Jane C Ginsburg, ‘Intelligent Machines: Who (or What) Creates a Work of Authorship?’, Trinity College Dublin, 25 January 2018, 6-8pm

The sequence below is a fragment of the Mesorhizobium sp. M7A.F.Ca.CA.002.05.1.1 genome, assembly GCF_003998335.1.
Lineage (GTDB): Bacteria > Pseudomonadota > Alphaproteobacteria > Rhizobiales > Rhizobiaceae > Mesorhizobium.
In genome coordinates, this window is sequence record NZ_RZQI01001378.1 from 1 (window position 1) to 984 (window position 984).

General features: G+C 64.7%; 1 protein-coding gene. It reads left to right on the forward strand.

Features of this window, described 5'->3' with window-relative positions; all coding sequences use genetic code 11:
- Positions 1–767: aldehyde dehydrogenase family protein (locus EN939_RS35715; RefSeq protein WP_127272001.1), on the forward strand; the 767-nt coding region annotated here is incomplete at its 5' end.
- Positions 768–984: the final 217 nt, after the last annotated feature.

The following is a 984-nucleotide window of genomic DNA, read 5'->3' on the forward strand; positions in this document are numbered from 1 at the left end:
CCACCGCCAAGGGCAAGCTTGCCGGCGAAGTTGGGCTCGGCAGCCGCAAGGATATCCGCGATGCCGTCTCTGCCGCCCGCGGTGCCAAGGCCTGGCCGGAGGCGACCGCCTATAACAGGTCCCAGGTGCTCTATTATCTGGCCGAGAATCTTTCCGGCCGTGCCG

In copyright law, an author is a human being who exercises subjective judgment in composing the work and who controls its execution. But challenges arise when the putative author partners with a machine or with natural forces to create a work of authorship. Do mechanical or natural interventions in the production of a work result in an insufficiently human-authored creation? The burgeoning of ‘computer generated works’ – outputs of digital neural networks that have ‘taught themselves’ to combine rules of literary, musical or artistic assembly after being ‘trained’ on a database of pre-existing works – requires us to ask whether those outputs are ‘original works of authorship’ entitled to copyright protection. This talk by Prof Jane Ginsburg, Morton L Janklow Professor of Literary and Artistic Property Law at Columbia University (School of Law) will first review non-digital examples in order to derive principles of copyright authorship to apply to computer-implicated outputs … (more)

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